Establish a strong foundation about your belief in self and your destiny. I have referred to this skillset many times during my past blogs. It cannot be overemphasized. Carving out well thought out positive beliefs is crucial to the development of skills that bring you back to center when you have strayed. I suggest that you review inspirational insights that come to you in moments of listening to your heart, or to others who share, or things you read. When you find something that inspires you, write that down and store it in your bank of positive affirmations that you resource yourself regularly. You will need to practice and train yourself to live these insights in your daily living. This is an often overlooked training that when practiced becomes magic to bringing yourself back to center.
Stalk the shame triggered by your relapse. Your relapse might be in addictive behavior. It could be actions that might lead to addiction relapse. It might be in areas other than addiction. When you deviate from your center, it triggers guilt and shame. You ask yourself, “Why am I doing this?” Or “I know better than to do that. Now I have really screwed up” with cascading feelings of remorse, regret, and shame. Stalking the shame is about placing the shame on the behavior, the wrong choice of action and not on your sense of self. You might say, easier said or written than done. This is true. This requires ongoing training. As you train, you will experience less wallowing in shame and more restoring yourself back to center.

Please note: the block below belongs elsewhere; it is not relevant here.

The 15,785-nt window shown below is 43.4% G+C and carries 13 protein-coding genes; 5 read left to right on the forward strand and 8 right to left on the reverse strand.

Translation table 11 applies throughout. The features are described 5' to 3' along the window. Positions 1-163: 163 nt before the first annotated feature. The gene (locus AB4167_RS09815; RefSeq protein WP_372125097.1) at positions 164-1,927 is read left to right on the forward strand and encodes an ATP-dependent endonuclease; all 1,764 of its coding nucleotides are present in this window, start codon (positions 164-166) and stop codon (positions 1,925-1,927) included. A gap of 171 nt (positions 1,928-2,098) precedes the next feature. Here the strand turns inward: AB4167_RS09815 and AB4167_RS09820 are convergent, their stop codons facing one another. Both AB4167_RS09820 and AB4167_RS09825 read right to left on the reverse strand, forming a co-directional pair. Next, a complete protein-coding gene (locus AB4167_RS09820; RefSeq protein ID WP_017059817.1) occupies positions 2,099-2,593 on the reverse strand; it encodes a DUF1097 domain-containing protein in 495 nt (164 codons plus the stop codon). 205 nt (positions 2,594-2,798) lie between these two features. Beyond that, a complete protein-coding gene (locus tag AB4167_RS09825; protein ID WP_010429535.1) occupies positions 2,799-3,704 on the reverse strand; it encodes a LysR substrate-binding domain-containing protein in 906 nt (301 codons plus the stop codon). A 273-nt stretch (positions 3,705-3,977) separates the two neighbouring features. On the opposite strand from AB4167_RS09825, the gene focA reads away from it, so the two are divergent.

Act as if. This is an old maxim often utilized to motivate people toward achievement. It is invaluable for an addict. When you have relapsed, you think you don’t deserve the benefits that come from working your program. You tend to wallow in the mud of your addictive behavior, which only accelerates more of the same unwanted behavior. You feel like a shit! So you do more destructive behavior that supports the way you feel. Bluntly, you may do shitty actions, but that does not make you a shit! It only means that you feel like one.
The key is to act in the way your inspired affirmations have trained you to behave regardless of the way you feel. This requires the discipline of practice. Regardless of how you feel, treat yourself as the unrepeatable miracle of the universe that you are. Mastering this skillset is the magic of long-term sobriety that leads to the joy of recovery serenity.
Ultimately, incorporating this skillset leads you to the reality that bringing yourself back to center is more vital than not having left center in the first place.